Sunday, April 15, 2018
It was warm yesterday and not raining at the moment so Ed and I decided to walk down to the road to put the the outgoing mail in the box and raise the flag. I tend to walk down the right side of the driveway since anyone coming up is usually in the middle or to their right. I noticed this weird oval of black stuff wondering what it was but kept on walking. The driveway is more than 0.3 of a mile all downhill to the road. The last part is fairly steep. After a brief garden inspection we headed to the house. Needless to say we were moving a lot slower on the way back up the hill. It is ever so much cooler to say "Oh wow look at this blob of black stuff! What the heck is it?" than is is to say " Hey Wild Bill wait for me, I'm out of breath!" Besides I was curious! It was a lucky thing I had the camera in my coat pocket. We had never seen a formation like this one and we have been walking up and down this driveway for nearly 25 years.
A closer look revealed that the moving tiny black specks were springtails. We have often seen them on the snow in footprints or a low spot. These little bugs literally have a spring like appendage that allows them to jump, but gives them no control over their direction. It is easier to see them on the leaves but you can also see them on the sticks and the stones. When you consider the uncountable number of springtails visible in this photo, click on the image, imagine how many there are in the big oval spot.
When I made the trip back down to the mailbox in the afternoon, things had dried off because the sun was shining and the tiny black creatures were gone. One has to wonder just where they all went. At this time of year we frequently see birds apparently feeding on the stone surface of the driveway. It now seems that springtails may be on the menu here.
Saturday, April 14, 2018
It is no secret that March weather has been brutal in the Southern Tier of New York State this year. On the last day of February, the garden ground had softened to the point where weeds could be pulled. Then four Arctic blasts took control. We were spared deep snow but bitter cold was commonplace. The damage to Cardinal Flower plants here is widespread. The remains of ten plants grown from seed can be seen here. These evergreen plants were placed near the driveway close to the road. Plowed and blown snow kept these treasures covered. When the snow finally melted bitter cold returned. Most of these plants look almost totally dead. Green leaves can still be seen on the cluster of three in the lower right corner. Six weeks of possible freezing nights remain. These plants will be left as they now are so that we can determine if they are truly dead if left alone.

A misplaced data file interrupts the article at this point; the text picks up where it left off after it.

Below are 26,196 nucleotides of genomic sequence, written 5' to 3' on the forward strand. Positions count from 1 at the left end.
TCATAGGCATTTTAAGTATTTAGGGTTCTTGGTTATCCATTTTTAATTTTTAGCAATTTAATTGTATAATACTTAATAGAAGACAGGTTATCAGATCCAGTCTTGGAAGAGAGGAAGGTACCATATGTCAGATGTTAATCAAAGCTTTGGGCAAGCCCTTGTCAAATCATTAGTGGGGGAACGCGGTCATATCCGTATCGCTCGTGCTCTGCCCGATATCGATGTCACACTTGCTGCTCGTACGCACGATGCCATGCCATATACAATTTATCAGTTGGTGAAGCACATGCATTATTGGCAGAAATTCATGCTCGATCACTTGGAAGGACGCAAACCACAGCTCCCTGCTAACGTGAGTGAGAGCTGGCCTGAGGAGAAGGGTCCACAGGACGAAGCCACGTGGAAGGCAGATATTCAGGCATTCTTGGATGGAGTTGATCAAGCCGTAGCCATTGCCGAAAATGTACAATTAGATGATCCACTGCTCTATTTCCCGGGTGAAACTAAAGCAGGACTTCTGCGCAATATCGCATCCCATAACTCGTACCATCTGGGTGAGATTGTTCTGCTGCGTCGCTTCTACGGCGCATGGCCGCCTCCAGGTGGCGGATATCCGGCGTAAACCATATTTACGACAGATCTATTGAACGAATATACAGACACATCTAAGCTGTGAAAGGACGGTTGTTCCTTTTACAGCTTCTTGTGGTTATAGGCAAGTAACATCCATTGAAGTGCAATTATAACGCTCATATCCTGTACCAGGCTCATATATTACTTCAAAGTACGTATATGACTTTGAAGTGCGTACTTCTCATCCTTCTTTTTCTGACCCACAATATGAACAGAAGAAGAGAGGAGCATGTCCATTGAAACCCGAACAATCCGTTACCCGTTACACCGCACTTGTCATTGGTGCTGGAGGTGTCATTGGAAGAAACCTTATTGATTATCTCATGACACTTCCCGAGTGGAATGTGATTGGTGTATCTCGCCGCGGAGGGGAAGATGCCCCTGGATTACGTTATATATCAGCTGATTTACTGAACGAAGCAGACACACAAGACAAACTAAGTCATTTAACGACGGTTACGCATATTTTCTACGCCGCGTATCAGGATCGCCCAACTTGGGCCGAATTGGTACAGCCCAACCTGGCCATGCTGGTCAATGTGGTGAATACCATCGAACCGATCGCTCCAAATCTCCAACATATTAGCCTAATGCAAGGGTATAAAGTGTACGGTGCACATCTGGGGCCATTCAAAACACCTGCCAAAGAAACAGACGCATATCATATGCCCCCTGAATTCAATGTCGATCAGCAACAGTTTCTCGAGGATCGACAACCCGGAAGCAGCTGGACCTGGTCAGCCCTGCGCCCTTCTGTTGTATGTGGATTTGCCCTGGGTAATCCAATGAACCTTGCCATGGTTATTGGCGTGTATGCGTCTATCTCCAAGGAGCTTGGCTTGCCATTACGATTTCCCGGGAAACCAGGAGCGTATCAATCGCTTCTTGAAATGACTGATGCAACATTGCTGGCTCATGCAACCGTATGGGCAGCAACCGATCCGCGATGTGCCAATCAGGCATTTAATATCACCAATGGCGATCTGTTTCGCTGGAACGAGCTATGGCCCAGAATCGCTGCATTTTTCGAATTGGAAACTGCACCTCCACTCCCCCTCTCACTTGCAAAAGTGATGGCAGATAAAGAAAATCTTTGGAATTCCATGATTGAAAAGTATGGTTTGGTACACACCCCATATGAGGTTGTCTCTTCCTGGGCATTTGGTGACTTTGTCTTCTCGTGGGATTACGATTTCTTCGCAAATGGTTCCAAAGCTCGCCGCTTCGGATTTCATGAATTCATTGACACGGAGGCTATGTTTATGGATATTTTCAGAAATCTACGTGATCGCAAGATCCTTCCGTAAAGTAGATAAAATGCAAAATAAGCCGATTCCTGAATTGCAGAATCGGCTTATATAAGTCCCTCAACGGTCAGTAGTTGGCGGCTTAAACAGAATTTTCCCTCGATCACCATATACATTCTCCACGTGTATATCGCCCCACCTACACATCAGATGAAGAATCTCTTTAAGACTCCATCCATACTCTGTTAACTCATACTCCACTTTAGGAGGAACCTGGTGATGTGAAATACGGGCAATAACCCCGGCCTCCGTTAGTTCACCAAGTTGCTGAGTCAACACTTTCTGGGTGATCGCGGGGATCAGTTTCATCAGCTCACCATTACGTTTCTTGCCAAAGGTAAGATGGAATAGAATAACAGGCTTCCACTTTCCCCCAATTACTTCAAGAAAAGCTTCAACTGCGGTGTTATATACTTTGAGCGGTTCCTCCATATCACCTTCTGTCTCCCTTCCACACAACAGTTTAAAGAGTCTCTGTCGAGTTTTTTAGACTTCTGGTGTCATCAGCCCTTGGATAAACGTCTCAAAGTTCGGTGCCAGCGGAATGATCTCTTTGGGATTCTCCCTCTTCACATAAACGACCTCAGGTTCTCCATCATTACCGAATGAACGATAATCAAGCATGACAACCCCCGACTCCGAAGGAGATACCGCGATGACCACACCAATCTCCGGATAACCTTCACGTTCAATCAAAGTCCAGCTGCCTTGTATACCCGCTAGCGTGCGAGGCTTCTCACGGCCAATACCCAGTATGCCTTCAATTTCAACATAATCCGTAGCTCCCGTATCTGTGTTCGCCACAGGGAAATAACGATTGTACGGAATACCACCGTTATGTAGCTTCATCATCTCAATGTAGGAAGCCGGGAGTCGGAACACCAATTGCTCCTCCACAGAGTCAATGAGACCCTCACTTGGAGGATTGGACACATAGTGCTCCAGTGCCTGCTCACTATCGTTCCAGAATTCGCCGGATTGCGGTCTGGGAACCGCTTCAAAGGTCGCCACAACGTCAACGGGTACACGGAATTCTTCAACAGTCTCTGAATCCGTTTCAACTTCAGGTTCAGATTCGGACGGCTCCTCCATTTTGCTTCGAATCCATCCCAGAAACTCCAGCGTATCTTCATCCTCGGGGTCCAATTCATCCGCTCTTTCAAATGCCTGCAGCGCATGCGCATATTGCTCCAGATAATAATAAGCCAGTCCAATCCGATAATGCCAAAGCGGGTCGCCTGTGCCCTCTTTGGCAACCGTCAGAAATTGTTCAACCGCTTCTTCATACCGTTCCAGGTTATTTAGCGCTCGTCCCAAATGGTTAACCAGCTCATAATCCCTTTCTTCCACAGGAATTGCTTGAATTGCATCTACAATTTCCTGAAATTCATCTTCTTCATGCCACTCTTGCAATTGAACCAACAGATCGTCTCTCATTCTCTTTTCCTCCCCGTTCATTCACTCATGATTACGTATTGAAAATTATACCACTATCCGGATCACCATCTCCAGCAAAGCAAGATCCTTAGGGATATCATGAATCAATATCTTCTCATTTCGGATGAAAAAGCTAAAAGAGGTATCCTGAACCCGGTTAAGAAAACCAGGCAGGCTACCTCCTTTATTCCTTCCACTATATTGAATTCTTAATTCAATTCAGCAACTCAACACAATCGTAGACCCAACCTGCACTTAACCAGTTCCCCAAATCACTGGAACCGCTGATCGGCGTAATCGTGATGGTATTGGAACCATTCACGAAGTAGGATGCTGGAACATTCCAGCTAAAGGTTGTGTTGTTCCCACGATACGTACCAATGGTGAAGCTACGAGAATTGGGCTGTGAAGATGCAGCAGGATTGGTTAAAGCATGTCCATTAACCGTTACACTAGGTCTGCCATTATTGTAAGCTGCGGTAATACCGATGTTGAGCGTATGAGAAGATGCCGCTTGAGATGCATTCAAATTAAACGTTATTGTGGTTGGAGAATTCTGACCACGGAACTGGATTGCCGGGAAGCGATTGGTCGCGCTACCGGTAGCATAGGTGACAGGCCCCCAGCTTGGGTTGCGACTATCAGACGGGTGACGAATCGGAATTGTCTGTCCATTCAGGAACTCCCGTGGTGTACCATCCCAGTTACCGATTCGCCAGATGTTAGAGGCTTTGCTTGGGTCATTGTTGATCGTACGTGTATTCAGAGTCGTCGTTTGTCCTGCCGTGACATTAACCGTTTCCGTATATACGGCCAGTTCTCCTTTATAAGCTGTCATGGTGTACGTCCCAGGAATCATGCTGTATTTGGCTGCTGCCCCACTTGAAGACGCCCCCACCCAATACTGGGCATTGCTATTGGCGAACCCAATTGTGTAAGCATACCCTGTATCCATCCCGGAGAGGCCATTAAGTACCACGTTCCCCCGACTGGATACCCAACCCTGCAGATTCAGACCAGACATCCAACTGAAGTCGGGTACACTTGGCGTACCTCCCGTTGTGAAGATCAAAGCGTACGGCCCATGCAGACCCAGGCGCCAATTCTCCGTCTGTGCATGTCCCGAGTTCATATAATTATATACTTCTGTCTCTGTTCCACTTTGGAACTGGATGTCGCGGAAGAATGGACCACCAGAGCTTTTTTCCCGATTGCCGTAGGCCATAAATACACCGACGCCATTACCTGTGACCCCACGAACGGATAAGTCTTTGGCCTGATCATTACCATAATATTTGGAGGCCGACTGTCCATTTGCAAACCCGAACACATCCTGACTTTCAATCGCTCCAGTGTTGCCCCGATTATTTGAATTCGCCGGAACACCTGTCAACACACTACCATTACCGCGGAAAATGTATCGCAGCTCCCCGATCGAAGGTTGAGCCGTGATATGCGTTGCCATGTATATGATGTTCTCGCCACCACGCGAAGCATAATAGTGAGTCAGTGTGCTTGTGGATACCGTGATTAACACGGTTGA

Location is everything and we have been looking for plants that are still mostly alive and placing them in pots. These sixty plants can be quickly carried into the nearby basement. Some of these plants have been promised to others in our attempt to find locations where this native plant might survive. The remainder will replant our gardens with ten scheduled to replace the plants shown in the first photo. We have additional plants still showing life in the garden. They will be covered in place when bitter cold threatens. Others that appear likely totally dead will be watched to see if it is actually over for them.
This tiny plant shows the extensive root mass of these young plants. Several grow in close proximity to each other and their roots intertwine forming a complex shallow mat. Pulling the plants apart requires delicate force to wiggle them free. Then they are planted above a cone shaped mound of soil to separate the roots and get them heading mostly down. If prying fingers are kept away from the plant's crown, a living single plant usually is the result. We generally plant them out after mid May if severe cold is not in the weather pattern.
As stated, many of the clusters of plants chosen for transplants suffered frost damage to part of the group. We need to understand the unprotected plants chances for survival. To the naked eye this plants looks quite dead. The camera reveals that new life may be starting just above the plant's crown. This plant lost its place in the trays but it will be cared for in the same manner as the others. We would like to know if its recovery is possible. Why Cardinal Flower is very rare in the wild in this general area is becoming better understood by us. Constant cold seems to leave the plants alive while warm spells followed by bitter cold usually results in death. We will encourage those who accept our gift of transplants to apply our methods for saving plants for the garden each year. The return of these plants in the wild here remains at best a long shot.